Although the invention has been described through specific terms, it is to be noted that the described embodiments are not exclusive and various changes and modifications may be imparted thereto without departing from the scope and spirit of the invention which are limited solely by the attached claims.
|Cited Patent||Filing date||Publication date||Applicant||Title|
|US2461002 *||Feb 2, 1944||Feb 8, 1949||Electric Storage Battery Co||Quick-change battery support|
|US4355695 *||Oct 20, 1980||Oct 26, 1982||Towmotor Corporation||Article restraining device|
|Citing Patent||Filing date||Publication date||Applicant||Title|
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|US9257728 *||Nov 23, 2012||Feb 9, 2016||Denso Corporation||Battery pack|
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|US20130130071 *||Nov 23, 2012||May 23, 2013||Denso Corporation||Battery pack|
|EP0374600A1 *||Dec 7, 1989||Jun 27, 1990||GARDENA Kress + Kastner GmbH||Electric power supply device|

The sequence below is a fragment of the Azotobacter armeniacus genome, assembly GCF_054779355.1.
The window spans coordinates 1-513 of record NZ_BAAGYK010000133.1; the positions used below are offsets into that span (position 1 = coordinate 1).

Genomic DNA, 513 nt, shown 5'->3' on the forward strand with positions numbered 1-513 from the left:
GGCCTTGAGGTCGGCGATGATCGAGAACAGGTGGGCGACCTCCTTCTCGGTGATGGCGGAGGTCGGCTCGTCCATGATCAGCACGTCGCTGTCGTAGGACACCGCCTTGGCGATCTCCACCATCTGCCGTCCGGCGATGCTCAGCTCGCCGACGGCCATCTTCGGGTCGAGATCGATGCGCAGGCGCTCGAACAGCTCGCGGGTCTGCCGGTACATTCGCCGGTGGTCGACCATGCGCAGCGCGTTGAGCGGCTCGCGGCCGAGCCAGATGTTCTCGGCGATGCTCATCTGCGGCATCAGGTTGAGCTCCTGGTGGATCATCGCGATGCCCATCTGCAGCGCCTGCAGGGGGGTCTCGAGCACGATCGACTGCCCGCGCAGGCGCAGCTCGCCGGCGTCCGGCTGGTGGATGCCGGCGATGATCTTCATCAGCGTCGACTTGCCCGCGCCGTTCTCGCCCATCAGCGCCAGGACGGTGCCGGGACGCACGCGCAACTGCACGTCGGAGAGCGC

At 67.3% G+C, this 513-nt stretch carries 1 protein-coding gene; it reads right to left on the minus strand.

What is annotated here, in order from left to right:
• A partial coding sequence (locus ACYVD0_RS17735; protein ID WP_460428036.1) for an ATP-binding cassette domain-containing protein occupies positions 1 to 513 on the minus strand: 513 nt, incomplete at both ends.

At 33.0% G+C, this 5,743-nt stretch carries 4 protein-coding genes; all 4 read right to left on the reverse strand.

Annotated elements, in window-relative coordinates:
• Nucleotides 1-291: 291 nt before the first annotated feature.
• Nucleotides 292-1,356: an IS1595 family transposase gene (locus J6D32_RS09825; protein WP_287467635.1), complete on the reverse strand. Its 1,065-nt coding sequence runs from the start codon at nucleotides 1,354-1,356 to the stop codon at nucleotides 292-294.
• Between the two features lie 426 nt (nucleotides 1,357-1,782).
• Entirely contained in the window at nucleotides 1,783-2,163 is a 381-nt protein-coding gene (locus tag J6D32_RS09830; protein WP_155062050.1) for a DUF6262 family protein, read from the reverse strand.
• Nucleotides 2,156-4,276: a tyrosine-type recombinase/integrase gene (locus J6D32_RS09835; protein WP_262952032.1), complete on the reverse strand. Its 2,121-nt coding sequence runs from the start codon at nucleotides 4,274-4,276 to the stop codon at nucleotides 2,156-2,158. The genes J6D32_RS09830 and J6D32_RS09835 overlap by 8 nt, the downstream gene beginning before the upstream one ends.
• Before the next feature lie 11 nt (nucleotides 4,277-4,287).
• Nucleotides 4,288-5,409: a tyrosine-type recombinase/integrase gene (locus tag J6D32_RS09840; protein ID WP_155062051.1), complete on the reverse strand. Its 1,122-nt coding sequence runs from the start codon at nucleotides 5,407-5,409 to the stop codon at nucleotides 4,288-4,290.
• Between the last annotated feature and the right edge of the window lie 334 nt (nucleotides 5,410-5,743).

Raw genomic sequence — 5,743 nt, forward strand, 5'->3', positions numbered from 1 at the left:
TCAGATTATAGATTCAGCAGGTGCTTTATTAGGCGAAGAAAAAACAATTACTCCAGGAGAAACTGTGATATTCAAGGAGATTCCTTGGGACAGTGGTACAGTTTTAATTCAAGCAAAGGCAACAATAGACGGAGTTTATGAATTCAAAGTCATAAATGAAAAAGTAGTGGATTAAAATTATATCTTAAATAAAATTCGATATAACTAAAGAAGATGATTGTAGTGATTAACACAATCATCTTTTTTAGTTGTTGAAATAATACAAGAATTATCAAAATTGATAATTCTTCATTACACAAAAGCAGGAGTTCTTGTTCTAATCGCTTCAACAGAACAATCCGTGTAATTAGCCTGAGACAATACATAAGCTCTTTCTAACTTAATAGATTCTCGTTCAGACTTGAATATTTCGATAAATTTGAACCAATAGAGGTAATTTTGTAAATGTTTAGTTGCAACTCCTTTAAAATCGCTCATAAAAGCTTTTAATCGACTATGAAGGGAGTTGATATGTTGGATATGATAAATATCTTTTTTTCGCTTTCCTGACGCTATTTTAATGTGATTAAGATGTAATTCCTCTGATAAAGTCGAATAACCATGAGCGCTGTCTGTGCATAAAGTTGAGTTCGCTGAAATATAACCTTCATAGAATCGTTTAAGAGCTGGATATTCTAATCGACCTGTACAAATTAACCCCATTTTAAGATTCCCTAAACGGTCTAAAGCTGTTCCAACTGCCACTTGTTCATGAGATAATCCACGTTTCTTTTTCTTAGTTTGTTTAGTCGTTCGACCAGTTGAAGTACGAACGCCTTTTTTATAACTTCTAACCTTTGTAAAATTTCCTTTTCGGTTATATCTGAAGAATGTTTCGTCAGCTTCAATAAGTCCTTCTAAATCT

|EP0391375A2 *||Apr 4, 1990||Oct 10, 1990||NIKKO Co., Ltd.||Battery receptacle for radio controllable motor toys|
|EP0391375A3 *||Apr 4, 1990||Dec 5, 1990||Nikko Co., Ltd.||Battery receptacle for radio controllable motor toys|
|U.S. Classification||429/96, 429/97|
|International Classification||H01M2/10, H01M2/20|
|Cooperative Classification||H01M2/20, H01M2/1055|
|European Classification||H01M2/10C2C2, H01M2/20|
|Oct 5, 1981||AS||Assignment|
Owner name: MATSUSHITA ELECTRIC INDUSTRIAL CO., LTD., 1006, OA
Free format text: ASSIGNMENT OF ASSIGNORS INTEREST.;ASSIGNOR:SARUWATARI, SHIGETO;REEL/FRAME:003937/0060
Effective date: 19810928
|Dec 16, 1986||FPAY||Fee payment|
Year of fee payment: 4
|Dec 12, 1990||FPAY||Fee payment|
Year of fee payment: 8
|Dec 20, 1994||FPAY||Fee payment|
Year of fee payment: 12